Stability: Burke and incremental change

Steve Jobs is right about changing the world.

And here’s Edmund Burke with a counterpoint – for society read ‘society’, but also, ‘family’, and ‘your organisation’:

Society is indeed a contract. Subordinate contracts for objects of mere occasional interest may be dissolved at pleasure—but the state ought not to be considered as nothing better than a partnership agreement in a trade of pepper and coffee, calico, or tobacco, or some other such low concern, to be taken up for a little temporary interest, and to be dissolved by the fancy of the parties.

It is to be looked on with other reverence, because it is not a partnership in things subservient only to the gross animal existence of a temporary and perishable nature. It is a partnership in all science; a partnership in all art; a partnership in every virtue and in all perfection.

As the ends of such a partnership cannot be obtained in many generations, it becomes a partnership not only between those who are living, but between those who are living, those who are dead, and those who are to be born. Each contract of each particular state is but a clause in the great primeval contract of eternal society, linking the lower with the higher natures, connecting the visible and invisible world, according to a fixed compact sanctioned by the inviolable oath which holds all physical and all moral natures, each in their appointed place.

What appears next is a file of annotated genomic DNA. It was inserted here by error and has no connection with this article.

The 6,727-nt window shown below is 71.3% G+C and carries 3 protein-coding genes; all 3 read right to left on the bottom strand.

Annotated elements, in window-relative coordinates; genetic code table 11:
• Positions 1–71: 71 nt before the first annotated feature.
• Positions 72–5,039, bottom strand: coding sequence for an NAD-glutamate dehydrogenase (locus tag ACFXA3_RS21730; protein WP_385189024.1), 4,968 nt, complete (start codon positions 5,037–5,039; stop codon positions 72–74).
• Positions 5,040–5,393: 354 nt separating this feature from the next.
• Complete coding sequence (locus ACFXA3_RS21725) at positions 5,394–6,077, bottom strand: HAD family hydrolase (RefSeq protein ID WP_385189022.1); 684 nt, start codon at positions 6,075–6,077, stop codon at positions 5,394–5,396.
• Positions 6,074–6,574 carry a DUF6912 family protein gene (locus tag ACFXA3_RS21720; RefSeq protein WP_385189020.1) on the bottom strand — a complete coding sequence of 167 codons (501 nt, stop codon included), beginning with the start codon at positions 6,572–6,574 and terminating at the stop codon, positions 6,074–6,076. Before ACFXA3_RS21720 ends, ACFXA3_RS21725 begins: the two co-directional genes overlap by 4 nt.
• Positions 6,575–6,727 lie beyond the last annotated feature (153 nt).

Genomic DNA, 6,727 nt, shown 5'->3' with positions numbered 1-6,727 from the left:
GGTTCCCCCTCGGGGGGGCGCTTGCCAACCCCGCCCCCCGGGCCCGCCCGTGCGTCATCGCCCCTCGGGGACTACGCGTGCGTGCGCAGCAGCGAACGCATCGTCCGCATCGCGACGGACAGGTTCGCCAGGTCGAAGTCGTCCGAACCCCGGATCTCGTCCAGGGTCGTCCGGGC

Edmund Burke – Reflections on the Revolution in France

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The point?

Stability counts. It’s a product of history, built by those who went before us. The strongest systems grow incrementally  and through iteration, rather than flat-out revolution.**

Too much change will leave your team feeling adrift and uprooted, uneasy and struggling to focus. It’s great to get rid of things that cause friction and slow us down, but change too much, too fast, and things get slippery. It can be hard to keep a grip.

We’re just as blind to many of the things that hold us together as we are to the things that hold us back. So by all means, bounce – but don’t break the trampoline.

**Come back another day for tea with Hayek

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